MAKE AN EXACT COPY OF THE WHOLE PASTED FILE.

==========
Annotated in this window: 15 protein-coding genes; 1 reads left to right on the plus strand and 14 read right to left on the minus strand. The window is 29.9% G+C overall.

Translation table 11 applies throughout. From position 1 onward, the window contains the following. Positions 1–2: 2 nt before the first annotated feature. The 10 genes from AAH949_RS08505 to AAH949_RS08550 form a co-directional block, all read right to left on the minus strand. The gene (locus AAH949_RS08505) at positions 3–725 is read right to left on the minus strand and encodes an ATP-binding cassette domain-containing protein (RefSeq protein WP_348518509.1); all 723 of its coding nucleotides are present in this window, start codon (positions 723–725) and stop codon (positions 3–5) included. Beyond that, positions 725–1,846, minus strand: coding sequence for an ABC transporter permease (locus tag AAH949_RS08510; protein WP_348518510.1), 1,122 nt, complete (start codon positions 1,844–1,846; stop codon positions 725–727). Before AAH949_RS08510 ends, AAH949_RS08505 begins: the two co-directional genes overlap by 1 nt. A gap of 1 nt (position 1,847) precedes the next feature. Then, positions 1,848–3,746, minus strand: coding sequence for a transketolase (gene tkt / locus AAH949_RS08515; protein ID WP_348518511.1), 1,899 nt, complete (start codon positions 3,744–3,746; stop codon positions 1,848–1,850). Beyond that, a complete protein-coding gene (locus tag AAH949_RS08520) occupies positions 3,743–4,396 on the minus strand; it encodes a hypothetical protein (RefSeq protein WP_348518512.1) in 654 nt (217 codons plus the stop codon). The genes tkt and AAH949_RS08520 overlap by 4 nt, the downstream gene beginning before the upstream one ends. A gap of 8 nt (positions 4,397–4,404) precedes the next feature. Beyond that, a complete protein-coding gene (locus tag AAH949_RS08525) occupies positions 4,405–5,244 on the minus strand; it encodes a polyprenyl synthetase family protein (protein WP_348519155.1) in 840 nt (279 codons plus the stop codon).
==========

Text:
Annotated in this window: 15 protein-coding genes; 1 reads left to right on the plus strand and 14 read right to left on the minus strand. The window is 29.9% G+C overall.

Translation table 11 applies throughout. From position 1 onward, the window contains the following. Positions 1–2: 2 nt before the first annotated feature. The 10 genes from AAH949_RS08505 to AAH949_RS08550 form a co-directional block, all read right to left on the minus strand. The gene (locus AAH949_RS08505) at positions 3–725 is read right to left on the minus strand and encodes an ATP-binding cassette domain-containing protein (RefSeq protein WP_348518509.1); all 723 of its coding nucleotides are present in this window, start codon (positions 723–725) and stop codon (positions 3–5) included. Beyond that, positions 725–1,846, minus strand: coding sequence for an ABC transporter permease (locus tag AAH949_RS08510; protein WP_348518510.1), 1,122 nt, complete (start codon positions 1,844–1,846; stop codon positions 725–727). Before AAH949_RS08510 ends, AAH949_RS08505 begins: the two co-directional genes overlap by 1 nt. A gap of 1 nt (position 1,847) precedes the next feature. Then, positions 1,848–3,746, minus strand: coding sequence for a transketolase (gene tkt / locus AAH949_RS08515; protein ID WP_348518511.1), 1,899 nt, complete (start codon positions 3,744–3,746; stop codon positions 1,848–1,850). Beyond that, a complete protein-coding gene (locus tag AAH949_RS08520) occupies positions 3,743–4,396 on the minus strand; it encodes a hypothetical protein (RefSeq protein WP_348518512.1) in 654 nt (217 codons plus the stop codon). The genes tkt and AAH949_RS08520 overlap by 4 nt, the downstream gene beginning before the upstream one ends. A gap of 8 nt (positions 4,397–4,404) precedes the next feature. Beyond that, a complete protein-coding gene (locus tag AAH949_RS08525) occupies positions 4,405–5,244 on the minus strand; it encodes a polyprenyl synthetase family protein (protein WP_348519155.1) in 840 nt (279 codons plus the stop codon).